Facts about the case
The case is about an individual Riley and Wurie who were arrested by the police. Riley apparently had violated a traffic rule and was subsequently noticed by the police who arrested him and impounded the vehicle. Upon scrutiny of the relevant documents that an individual should possess while driving, it was discovered that his license was not valid and that it had already been suspended. During this process the police took away a phone belonging to Riley from his pocket that revealed that him (Riley) was connected to a street criminal gang and that he was involved in a recent shooting. What followed was prosecution of Riley on grounds of attempted murder. Riley made an effort to overturn the evidence derived from his phone but he was unsuccessful at first attempt.
Wurie; found selling drugs from a car. Upon arrest and confiscation of the phone which revealed a party to the crime. When a search was conducted in the house location retrieved from the phone; drugs, weapons and ammunitions were found by the police. Wurie was charged for these offences. Just like Riley, Wurie also moved to overturn the decision of using evidence from the phone and again this was unsuccessful.
History of the case
The original idea of police searching a suspected and the surrounding area was coined in 1969 when the court ruled that it was a duty of the police to search a suspect to avoid confiscation of evidence that would otherwise be used in a court and also to prevent harm to the police as the suspect may use weapons at his/her disposal.
The other appellate courts argued that there was dispute as they pointed out that before doing such a search to a search warrant must be obtained. It was also complex on how to handle the two different scenarios of handling the two generations of phones. The Appellate courts initially ruled that cell phones just like other physical possessions should be searched without a search warrant since their contents in form of data could be used as evidence in the court. They went on to say that there was a negligible amount of privacy compared to the large magnitude of evidence they were holding. The initial attempts by the suspects to overthrow the use of digital content in a phone was unsuccessful, the initial argument was later reversed by the court of appeal.
Issues and Decisions on the case
There were several issues that were raised in the case. The questions that were raised included whether searching a suspect could prevent harm to the officers and destroy evidence, whether a third party could wipe out data from the cell phone to destroy evidence. The argument here was that a search had to be conducted to a suspect as this would help to disarm a suspect not to endanger the life of a police and also to prevent a suspect from destroying valuable evidence. But if in some cases the suspect had not showed an attempt to threaten and endanger the life of a police then such kind of search was inappropriate. There was also a matter of justification for the police to conduct a search when he/she was suspecting that the suspect might destroy or harm an officer. The third issue was the limitation of the search area as there are instance that makes it difficult for officers to search other areas that are not legitimately concerning the suspect (third party). This posed a question as to how a search could be conducted to other areas. This was discussed and argued that a search was only relevant to those specific areas that were genuinely accessible to the suspect.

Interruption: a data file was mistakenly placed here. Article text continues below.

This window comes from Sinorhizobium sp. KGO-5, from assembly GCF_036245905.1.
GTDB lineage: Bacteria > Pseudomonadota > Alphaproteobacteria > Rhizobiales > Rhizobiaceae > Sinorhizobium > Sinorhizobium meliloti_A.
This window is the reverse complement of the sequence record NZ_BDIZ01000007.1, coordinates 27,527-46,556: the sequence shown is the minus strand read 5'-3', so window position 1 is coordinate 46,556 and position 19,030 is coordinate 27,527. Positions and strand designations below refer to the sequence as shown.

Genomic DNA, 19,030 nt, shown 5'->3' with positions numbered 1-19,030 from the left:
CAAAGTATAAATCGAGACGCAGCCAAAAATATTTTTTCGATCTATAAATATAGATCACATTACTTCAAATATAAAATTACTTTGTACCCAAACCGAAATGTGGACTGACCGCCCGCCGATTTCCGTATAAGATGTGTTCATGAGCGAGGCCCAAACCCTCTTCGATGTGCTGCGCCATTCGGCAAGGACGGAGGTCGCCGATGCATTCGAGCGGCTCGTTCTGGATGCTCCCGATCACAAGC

Reasons for the decisions
Considering specifically to the case, the Judges decided that data contained in a cell phone did not comprise a search incident and that in such a case a search warrant should be obtained. Based on their argument the decision established that the search of digital data in a cellphone is not valid to meet the interest of the government as a way of protecting the life of a police officer and preservation of evidence to be used in the court. The court argued and established that searching a suspect’s phone was a gross violation of individual privacy.
The court decided on the issue as follows; as to whether a suspect could harm the officers, the court decided that in such a position of arrest the suspect could not harm the lives of the officers as the cell phones had and other weapons had already been seized. This to them could not lead to a suspect destroying evidence present in the phone. As to whether third parties could remotely wipe out data from cell phones, the court decided that third parties were not a part of the search and that authorities should come up with ways of protecting digital data in their custody. The court also observed that the degree of privacy violation of the suspect was big through exposure of private data and could not be compared to the simple pocket search.
This was nearly-unanimous concurring decision; a warrant was required to search a cell phone. The court recognized threats that could be posed when an individual privacy is invaded through digital data search. This was explained that when an individual’s digital data is accessed it exposes even an individual’s private life and it is more invasive than searching a pocket or a residence. Their opinion of Justice John Roberts was that data wiping from a third party could make no difference either for a warrantless search. He went on to add that cell phones were quite complex both in the quantitative and qualitative data that they could hold. The other judge also concurred with the decision by observing that the current cell phones had the capability of storing and holding data that was more than that present in the hard copy and that new laws needed to be formulate to distinct on issues of using digital data in court.